Friday, March 13, 2015

Egypt leads the world in the number of human H5N1 cases



In late December 2014, Egypt surpassed Indonesia in the number of reported A(H5N1) cases.[1] As of March 3, 2015, the World Health Organization (WHO) has confirmed a worldwide cumulative total of 784 human H5N1 cases, about 37% or 292 of these cases have been reported from Egypt (Table 1). Eighty-two of those cases from Egypt occurred in the first two months of 2015.[2] In addition, media reports suggests that another four cases have occurred since late February in Egypt and may be included in future monthly updates by WHO.[3]
 

The recent WHO report from 3 March 2015 notes “ The number of laboratory-confirmed human cases of avian influenza A(H5N1) virus infection in Egypt with onsets of illness in the months of December 2014, January and February 2015 are the highest numbers reported by any country in a single month.” To put these statistics in perspective, about 36% of all H5N1 cases reported from Egypt have occurred in the last 3 months. The graph below shows the distribution of WHO confirmed cases by ISO week number in Egypt since December 2014.


 Based on onset dates, since December 2014 there have been 105 H5N1 cases reported from Egypt. According to WHO at least 28 of these individuals have died. The fatality rate among this group is 27% to date, although only 17 of these cases have been reported in media reports to have recovered.

Besides the 82 cases from Egypt since the beginning of 2015, only one other case of H5N1 has been confirmed by WHO in 2015, a 37-year-old woman from Suzhou, Jiangsu Province in the People’s Republic of China. With 83 cases so far this year, the H5N1 case count for 2015 already exceeds the annual case count of H5N1 for the preceding seven years.[4]

While the spot light is on human H5N1 infections in Egypt, the single case from Suzhou, China is a reminder that the H5N1 influenza virus is endemic in many parts of the world and that human outbreaks of H5N1 in the size and the scope now occurring in Egypt could quickly develop elsewhere in the world.


Saturday, January 31, 2015

The CDC is Watching for Human Avian Influenza Infections

So far, North America has been lucky. Community acquired infections of avian  influenza have not yet occurred, although an imported case of H5N1 was identified in Alberta Canada in 2013 and two imported cases of H7N9, a husband and wife, were reported from British Columbia in just this past week.

Because of recent outbreak of highly pathogenic avian influenza (H5 subtypes) in wild birds and domestic flocks in North America, the Center for Disease Control has issues guidance for health care workers for identifying and testing patients with potential avian influenza infections. As of January 31, 2015, no H5 subtype human avian influenza infections have been recorded from these outbreaks which have been reported from six western states along the Pacific Flyway (Washington, Oregon, Idaho, Nevada, Utah, and California ). (link)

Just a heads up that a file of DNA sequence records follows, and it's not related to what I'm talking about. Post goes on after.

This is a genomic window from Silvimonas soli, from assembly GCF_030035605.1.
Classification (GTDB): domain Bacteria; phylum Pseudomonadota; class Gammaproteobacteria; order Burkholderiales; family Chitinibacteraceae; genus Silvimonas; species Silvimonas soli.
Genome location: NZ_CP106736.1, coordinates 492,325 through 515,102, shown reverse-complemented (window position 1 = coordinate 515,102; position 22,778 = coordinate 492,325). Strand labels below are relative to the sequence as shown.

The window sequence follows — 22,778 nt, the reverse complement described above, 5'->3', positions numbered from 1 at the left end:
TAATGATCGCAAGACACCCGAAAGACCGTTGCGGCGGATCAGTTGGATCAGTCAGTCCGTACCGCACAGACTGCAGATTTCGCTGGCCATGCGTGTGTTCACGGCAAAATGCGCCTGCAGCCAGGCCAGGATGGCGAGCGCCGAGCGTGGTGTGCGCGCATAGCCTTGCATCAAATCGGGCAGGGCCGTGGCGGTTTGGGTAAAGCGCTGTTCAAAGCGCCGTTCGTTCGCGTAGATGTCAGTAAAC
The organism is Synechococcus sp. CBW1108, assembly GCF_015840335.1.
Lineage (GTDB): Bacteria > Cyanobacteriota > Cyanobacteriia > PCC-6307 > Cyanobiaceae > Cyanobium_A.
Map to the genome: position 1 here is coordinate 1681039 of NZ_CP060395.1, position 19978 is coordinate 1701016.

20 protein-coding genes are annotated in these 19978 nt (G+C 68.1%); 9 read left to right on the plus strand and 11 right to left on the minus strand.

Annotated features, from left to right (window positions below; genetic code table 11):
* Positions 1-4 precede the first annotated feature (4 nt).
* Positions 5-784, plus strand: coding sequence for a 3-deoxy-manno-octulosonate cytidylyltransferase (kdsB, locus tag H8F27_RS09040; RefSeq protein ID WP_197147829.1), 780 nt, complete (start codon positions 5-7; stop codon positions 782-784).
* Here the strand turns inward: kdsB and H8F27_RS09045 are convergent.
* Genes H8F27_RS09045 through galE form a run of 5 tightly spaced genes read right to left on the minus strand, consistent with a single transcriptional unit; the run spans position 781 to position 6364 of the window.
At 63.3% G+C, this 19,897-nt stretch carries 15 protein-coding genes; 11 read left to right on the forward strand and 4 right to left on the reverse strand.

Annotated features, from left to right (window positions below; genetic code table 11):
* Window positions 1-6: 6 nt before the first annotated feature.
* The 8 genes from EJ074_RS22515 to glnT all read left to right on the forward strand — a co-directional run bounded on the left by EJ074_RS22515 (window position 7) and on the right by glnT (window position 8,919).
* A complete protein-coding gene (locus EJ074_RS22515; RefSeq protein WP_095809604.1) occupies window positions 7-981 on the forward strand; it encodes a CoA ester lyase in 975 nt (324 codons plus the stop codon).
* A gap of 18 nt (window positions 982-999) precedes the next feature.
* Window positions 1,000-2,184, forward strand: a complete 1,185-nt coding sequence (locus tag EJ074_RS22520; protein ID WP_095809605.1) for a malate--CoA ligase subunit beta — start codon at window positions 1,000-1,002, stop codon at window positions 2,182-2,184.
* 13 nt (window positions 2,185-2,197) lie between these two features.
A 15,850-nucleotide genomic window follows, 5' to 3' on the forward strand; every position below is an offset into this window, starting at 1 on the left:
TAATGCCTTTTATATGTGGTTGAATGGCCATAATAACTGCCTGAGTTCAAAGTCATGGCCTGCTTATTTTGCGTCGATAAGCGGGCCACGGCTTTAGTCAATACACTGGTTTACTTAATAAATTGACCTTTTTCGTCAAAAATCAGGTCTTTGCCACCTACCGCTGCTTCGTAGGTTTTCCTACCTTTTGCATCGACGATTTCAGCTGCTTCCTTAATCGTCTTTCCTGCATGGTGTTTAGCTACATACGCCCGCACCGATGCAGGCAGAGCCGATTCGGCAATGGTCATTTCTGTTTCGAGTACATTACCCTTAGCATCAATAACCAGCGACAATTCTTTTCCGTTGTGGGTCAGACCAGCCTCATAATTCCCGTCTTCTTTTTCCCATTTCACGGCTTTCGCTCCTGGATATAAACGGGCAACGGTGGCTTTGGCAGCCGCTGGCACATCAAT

The CDC guidance will help health care workers to assess patients with influenza symptoms that might be at infected with an H5 subtype of avian influenza.   The CDC identifies the following  items as risk factors for potential avian influenza infections. Individuals
who have had recent contact (<10 days prior to illness onset) with sick or dead birds in any of the following categories:
Domestic poultry (e.g., chickens, turkeys, ducks)
Wild aquatic birds (e.g., ducks, geese, swans)
Captive birds of prey (e.g., falcons) that have had contact with wild aquatic bird
Contact may include: direct contact with birds (e.g., handling, slaughtering, defeathering, butchering, preparation for consumption); or direct contact with surfaces contaminated with feces or bird parts (carcasses, internal organs, etc.); or prolonged exposure to birds in a confined space.

The CDC also states that exposures that occur in geographic regions in the United States where newly detected avian influenza A H5 viruses have been identified are of most concern ( e.g. Washington, Oregon, Idaho, Nevada, Utah, and California).

Health care workers need to be familiar with this CDC guidance in order to adequately assess patients who might be infected with avian influenza. Last year a suspected Ebola patient was not correctly diagnosed and was sent home causing an Ebola scare in Texas. The patient later died.  Human infections from H5 subtypes are virulent often resulting death. There is some evidence that H5 subtypes can be transmitted from human-to-human, so early detection is important.

If you experience influenza symptoms and meet any of the risk factors for avian influenza be sure to mention it to your doctor or health care professional at the time of your visit.